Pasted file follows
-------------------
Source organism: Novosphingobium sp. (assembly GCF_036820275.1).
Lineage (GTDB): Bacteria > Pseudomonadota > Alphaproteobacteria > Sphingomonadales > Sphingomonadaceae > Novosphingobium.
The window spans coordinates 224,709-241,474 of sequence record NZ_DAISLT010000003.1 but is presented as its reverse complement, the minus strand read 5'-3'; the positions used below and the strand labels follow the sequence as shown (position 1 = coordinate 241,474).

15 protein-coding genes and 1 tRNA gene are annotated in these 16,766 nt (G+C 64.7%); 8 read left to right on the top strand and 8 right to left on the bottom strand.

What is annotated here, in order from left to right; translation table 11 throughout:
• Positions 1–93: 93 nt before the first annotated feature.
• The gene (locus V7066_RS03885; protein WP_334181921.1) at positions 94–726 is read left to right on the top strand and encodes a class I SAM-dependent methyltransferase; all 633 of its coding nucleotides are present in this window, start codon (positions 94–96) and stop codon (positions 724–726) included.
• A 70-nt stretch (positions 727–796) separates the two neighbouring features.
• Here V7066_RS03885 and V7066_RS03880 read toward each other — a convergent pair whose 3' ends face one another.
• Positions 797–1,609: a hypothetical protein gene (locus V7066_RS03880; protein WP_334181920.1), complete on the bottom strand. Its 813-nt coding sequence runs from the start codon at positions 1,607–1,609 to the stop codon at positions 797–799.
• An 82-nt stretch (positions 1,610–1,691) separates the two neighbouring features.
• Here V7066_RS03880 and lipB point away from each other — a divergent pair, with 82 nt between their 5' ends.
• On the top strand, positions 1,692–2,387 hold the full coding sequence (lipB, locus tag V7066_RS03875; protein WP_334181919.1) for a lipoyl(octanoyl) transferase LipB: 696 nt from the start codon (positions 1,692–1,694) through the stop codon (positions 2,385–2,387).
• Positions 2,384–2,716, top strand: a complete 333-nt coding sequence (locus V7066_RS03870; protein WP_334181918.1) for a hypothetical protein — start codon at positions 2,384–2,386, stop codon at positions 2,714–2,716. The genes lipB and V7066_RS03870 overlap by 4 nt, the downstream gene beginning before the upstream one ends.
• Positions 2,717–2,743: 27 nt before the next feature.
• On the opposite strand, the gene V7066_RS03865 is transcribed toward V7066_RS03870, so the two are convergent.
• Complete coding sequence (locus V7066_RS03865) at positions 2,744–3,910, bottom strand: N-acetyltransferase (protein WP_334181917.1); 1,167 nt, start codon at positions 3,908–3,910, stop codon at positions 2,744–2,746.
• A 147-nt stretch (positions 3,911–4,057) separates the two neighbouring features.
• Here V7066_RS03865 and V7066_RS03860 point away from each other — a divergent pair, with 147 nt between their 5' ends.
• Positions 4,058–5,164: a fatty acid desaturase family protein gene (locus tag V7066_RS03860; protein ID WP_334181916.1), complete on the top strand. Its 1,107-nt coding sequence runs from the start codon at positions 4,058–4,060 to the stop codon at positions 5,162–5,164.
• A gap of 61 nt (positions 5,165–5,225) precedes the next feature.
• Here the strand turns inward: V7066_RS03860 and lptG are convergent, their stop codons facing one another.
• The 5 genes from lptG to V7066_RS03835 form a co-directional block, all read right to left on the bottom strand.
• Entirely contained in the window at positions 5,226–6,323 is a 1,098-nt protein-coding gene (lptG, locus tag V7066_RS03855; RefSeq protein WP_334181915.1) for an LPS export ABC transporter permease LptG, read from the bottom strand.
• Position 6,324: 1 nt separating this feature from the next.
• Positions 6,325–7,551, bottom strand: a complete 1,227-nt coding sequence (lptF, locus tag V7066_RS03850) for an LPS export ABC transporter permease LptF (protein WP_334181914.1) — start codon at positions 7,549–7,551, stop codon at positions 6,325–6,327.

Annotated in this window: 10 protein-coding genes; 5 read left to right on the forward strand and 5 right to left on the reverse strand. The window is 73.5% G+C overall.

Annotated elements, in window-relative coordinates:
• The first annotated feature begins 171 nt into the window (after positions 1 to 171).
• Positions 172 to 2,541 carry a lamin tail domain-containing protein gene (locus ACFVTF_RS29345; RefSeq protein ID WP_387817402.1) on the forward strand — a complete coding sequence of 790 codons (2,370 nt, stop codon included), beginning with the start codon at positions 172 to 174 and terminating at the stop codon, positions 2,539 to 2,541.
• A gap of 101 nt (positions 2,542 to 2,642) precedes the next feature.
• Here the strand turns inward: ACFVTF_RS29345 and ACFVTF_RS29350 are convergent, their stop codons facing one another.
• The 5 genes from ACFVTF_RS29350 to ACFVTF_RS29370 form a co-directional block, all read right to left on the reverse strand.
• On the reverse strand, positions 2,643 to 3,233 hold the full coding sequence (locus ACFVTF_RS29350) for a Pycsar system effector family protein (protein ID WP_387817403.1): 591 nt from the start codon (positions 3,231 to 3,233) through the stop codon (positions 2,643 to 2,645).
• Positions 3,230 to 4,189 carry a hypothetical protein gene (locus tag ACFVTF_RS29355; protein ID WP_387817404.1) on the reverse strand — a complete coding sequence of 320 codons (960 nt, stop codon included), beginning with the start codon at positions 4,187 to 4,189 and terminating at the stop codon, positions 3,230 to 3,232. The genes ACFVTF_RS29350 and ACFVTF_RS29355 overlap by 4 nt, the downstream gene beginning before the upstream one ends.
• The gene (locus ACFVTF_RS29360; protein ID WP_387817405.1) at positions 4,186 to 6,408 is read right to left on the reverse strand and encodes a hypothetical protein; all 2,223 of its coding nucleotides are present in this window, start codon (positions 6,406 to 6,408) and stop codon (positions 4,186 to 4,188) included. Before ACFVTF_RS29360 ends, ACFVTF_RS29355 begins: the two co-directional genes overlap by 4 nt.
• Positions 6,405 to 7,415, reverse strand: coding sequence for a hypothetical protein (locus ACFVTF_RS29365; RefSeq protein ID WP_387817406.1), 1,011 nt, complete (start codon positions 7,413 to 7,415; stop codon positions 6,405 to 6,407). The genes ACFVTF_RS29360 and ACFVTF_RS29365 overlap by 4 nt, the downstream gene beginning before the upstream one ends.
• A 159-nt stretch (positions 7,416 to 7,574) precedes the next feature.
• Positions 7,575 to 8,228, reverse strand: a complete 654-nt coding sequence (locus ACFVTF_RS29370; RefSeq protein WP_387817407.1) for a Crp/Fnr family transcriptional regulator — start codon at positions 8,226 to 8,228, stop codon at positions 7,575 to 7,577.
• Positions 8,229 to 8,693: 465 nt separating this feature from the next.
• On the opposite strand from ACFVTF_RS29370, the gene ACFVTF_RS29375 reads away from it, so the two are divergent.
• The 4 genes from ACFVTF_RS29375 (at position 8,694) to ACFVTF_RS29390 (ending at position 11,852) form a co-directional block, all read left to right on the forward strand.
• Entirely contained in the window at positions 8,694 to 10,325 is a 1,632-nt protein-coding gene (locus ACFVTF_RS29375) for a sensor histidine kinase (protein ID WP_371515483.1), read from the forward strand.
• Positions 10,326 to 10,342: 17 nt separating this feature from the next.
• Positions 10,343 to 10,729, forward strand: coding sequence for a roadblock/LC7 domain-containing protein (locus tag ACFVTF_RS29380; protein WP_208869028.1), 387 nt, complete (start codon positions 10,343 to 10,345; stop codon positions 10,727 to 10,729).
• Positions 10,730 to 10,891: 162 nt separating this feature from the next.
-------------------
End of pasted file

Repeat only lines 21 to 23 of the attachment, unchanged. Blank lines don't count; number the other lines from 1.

• A gap of 61 nt (positions 5,165–5,225) precedes the next feature.
• Here the strand turns inward: V7066_RS03860 and lptG are convergent, their stop codons facing one another.
• The 5 genes from lptG to V7066_RS03835 form a co-directional block, all read right to left on the bottom strand.